In still other embodiments a separate image processor (not illustrated) may be provided for determining part location within obtained images and that image processor may then provide that information to the motion controller.

Referring yet again to FIG. 1, master clock 69 is linked to Ethernet 54 and facilitates time synchronization between motion controller 52 and each of cameras 32 and 34 in a manner that will be described in greater detail below.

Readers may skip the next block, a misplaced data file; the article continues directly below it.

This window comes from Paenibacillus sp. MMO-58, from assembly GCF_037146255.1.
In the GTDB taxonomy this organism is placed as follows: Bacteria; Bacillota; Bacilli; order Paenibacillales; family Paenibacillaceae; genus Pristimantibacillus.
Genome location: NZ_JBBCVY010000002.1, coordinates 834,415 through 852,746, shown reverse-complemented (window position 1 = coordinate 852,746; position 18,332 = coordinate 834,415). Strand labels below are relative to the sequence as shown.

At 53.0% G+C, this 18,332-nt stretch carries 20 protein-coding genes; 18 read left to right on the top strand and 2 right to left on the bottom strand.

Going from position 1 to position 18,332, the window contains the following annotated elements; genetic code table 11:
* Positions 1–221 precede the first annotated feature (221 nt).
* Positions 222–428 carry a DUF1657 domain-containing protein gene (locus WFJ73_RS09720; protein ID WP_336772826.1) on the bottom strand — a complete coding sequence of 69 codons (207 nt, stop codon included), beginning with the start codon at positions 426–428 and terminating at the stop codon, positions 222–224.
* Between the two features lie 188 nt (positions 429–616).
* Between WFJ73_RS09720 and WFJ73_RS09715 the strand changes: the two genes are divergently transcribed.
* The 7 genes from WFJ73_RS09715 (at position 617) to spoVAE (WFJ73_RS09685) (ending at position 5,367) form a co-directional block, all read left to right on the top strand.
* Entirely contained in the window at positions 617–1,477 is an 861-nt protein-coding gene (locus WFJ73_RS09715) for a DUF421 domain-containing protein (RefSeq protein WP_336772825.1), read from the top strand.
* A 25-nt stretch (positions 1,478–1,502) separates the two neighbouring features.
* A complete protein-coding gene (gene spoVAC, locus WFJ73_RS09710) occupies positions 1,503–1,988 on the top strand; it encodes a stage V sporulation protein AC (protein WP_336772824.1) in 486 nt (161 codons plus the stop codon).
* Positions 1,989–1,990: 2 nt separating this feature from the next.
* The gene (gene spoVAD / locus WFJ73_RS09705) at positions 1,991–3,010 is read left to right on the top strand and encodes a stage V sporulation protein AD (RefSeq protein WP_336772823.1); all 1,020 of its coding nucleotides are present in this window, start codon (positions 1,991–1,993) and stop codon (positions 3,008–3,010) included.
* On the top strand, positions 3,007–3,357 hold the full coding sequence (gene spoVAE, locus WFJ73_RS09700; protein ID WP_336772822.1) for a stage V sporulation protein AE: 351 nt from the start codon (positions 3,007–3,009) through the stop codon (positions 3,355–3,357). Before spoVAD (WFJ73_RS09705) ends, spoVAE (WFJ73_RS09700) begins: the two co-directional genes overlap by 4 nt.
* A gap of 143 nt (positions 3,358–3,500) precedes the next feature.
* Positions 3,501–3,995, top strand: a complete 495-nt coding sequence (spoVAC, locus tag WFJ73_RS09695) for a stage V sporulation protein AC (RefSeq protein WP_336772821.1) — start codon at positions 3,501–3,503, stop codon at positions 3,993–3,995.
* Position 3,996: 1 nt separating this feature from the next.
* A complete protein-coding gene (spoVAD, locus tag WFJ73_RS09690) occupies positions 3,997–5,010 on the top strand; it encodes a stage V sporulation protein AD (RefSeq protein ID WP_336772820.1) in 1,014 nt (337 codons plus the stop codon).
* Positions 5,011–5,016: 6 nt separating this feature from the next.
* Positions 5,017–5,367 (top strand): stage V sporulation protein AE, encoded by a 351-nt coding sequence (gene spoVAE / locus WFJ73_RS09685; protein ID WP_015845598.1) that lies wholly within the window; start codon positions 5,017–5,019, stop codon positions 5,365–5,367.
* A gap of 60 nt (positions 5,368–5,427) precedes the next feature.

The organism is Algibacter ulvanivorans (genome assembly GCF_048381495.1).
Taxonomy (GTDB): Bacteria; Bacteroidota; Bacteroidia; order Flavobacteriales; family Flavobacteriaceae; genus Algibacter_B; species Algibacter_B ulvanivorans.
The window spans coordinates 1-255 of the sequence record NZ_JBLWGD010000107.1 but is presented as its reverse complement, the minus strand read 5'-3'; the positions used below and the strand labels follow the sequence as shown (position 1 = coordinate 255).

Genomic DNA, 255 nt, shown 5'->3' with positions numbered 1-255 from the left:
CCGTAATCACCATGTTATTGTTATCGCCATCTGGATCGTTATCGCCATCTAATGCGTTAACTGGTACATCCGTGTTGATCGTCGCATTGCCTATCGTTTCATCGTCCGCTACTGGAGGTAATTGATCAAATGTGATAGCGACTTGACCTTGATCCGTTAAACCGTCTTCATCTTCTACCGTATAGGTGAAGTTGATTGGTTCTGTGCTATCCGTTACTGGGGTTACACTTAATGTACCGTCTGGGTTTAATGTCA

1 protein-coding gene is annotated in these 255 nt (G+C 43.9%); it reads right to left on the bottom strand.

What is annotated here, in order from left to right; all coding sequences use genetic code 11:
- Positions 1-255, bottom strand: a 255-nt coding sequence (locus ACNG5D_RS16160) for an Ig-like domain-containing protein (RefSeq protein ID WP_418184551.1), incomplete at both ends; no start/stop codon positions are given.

Referring again to FIG. 1, operating characteristics of transfer line 12 such as distances between locations therealong can be provided to motion controller 52. For example, the distance between a first location of a part located centrally within the field of view of camera 32 and the location of a part centrally located within the field of view of camera 34 can be precisely determined and provided to motion controller 52. Here, because motion controller 52 controls transfer line 12 and therefore knows the speed(s) thereof during transfer processes, where motion controller 52 is provided the operating characteristics of transfer line 12, if motion controller 52 knows a first time at which a part is at the first location centrally located with respect to the field of view of first camera 32, motion controller 52 can estimate a time at which the part should be at a specific anticipated location (e.g., a central location) within the field of view 42 of camera 34. For instance, if the distance between the central locations of the first and second fields of view 40 and 42 is 100 feet and transfer line 12 is moving along at 10 feet per second, motion controller 52 can determine that a part should move from the central location in field of view 40 to the central location in the field of view 42 in precisely ten seconds.